Most Active Stories
- Battle of the Bands Finals @ MAC March 26 - Be in the LIVE Audience!
- Record-Breaking College Bass Fishing Tournament Held at Kentucky Lake
- School Districts Revise Calendars to Account for Snow Days
- Murray State Equine Science Professor Pairs Student Interests with Real-World Research
- Identifying the Warning Signs of Autism in Young Children
Environment - WKMS
Fri November 11, 2011
FLW Outdoors Fishing Report - Crappie Next Spring
By Scott Ellison
Murray, KY – Learn about the outlook for crappie next spring with our weekly fishing commentary.
Scott Ellison here, with the weekly FLW Outdoors Fishing Report.
Maybe we should be talking about hunting, because that's all most of the guys going into local sporting goods stores now seem to have on their minds. The modern firearms season for deer comes in Saturday morning, so be prepared to hear distant gunfire throughout the day.
The lake is going to seem a lot bigger because there will be fewer fishing boats on it, but dedicated fishermen should be out this weekend anyway. That's because crappie fishing is good and getting better as the water cools down. Eric Benson at Benson's Sporting Goods says a guy came into his store the other day who had caught a three-and-a-quarter-pound black crappie fishing in the blood river arm of the lake with a one-eighth-ounce tube jig. The fisherman told Eric he was fishing in about eighteen feet of water.
Ron Lappin, the tournament director for FLW's Everstart Series, was practicing for a bass tournament a few days ago and wound up catching so many crappie out of brushpiles on the middle and north sections of the lake that he skipped the bass tournament and went crappie fishing over the weekend instead. He caught a pile of crappies, too, though, as he told me, most of them were under the 10-inch size limit.
But just think about what that's going to mean next spring. The crappie fishing should be great after the unders being caught and released now have a chance to grow an inch or two in size. Let's face it, crappie-fishing hasn't been up to snuff in a few years. Remember those three consecutive springs four or five years ago when the weather was all over the place and the lake went up and down? Crappie will rebound after one bad spawning season, but we had three in a row and it just started recovering. It takes about three years for a crappie to grow to legal size, so next spring we should start seeing a noticeable difference in the number and size of fish.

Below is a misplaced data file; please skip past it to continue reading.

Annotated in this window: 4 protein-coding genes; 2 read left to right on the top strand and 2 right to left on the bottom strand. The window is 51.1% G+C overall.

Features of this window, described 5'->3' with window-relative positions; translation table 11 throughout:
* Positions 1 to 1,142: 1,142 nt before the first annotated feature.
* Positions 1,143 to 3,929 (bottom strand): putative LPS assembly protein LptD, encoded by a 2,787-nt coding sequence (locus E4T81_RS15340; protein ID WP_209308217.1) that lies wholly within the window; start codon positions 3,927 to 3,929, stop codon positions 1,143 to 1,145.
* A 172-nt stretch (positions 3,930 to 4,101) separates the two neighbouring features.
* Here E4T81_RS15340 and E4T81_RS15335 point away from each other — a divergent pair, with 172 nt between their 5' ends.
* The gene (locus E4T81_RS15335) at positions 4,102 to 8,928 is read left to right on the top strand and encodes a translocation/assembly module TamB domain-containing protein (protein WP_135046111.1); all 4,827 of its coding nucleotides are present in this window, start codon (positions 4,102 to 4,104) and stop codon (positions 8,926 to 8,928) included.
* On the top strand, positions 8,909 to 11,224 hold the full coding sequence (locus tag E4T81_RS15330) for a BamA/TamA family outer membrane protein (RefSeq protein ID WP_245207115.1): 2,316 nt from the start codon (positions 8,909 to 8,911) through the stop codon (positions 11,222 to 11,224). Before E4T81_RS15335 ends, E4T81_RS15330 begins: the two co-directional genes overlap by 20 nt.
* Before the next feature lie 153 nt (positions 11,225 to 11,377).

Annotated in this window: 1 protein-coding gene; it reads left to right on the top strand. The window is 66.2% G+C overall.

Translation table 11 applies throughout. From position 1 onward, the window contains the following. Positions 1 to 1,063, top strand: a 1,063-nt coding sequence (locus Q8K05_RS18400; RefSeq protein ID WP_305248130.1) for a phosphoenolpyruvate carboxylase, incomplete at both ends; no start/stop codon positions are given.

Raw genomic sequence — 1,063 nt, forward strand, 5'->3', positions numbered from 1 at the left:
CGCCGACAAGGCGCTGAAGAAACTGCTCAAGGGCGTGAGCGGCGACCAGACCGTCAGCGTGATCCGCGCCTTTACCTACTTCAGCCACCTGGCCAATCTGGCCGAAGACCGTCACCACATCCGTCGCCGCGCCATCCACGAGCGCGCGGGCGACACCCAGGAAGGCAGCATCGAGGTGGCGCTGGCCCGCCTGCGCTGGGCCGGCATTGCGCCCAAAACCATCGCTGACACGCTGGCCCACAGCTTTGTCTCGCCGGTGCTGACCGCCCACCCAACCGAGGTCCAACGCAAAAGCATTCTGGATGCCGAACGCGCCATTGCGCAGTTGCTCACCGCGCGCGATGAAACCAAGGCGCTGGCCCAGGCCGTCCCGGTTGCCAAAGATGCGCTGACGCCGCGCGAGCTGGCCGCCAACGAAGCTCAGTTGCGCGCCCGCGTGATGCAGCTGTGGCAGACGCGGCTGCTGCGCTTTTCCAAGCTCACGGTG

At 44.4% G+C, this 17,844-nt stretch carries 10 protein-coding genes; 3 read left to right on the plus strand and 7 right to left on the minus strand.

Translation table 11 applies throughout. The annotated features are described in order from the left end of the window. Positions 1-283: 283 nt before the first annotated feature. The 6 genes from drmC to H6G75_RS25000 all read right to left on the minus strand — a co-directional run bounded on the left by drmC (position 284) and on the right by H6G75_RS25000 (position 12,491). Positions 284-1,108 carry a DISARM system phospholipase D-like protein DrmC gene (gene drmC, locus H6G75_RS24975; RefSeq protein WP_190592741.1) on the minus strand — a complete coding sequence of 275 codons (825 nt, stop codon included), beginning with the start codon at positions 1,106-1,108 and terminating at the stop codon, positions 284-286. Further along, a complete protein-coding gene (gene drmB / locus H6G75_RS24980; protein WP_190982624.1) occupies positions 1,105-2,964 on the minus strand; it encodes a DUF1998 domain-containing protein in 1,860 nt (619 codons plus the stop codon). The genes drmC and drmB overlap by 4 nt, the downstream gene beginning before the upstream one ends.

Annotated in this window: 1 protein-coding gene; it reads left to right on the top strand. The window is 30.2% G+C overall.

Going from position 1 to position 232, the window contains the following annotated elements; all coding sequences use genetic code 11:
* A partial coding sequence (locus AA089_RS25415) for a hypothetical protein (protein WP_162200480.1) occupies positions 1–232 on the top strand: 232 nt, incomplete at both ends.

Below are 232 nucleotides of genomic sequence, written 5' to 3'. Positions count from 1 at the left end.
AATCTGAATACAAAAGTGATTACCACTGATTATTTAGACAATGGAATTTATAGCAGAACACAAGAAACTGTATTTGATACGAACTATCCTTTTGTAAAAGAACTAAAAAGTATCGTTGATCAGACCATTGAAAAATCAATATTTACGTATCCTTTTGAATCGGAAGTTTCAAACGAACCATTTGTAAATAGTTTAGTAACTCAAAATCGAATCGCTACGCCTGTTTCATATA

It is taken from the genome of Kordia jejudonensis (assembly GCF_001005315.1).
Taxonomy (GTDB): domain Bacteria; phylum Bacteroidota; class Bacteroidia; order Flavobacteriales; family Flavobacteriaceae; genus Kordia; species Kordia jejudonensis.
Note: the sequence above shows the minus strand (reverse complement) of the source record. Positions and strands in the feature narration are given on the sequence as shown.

I'm not suggesting you wait until the spring to go crappie fishing, though. The fish are biting now, go get them.
As for bass, it's the same old story. Fish secondary points and flats in the early part of the day wherever you see shad working and bass getting after them. Try lipless crankbaits, spoons and tailspinners, and be sure to match the size of the lure to the size of the shad as well as you can. Later in the day, move back toward the backends of the feeder creeks and coves and try medium-running crankbaits and topwater lures such as pop-rs and zara spooks. Don't expect any big numbers, but you should be able to hook a photo fish or two. This is the last best chance bass have of fattening up for winter, and they're making the most of it.
That's it for this week. Enjoy the last golden days of autumn on the lake, because Jack Frost isn't far away.
This is Scott Ellison, signing off for FLW Outdoors.
Scott Ellison is a lifelong fisherman and FLW Outdoors College Fishing Promotions Manager.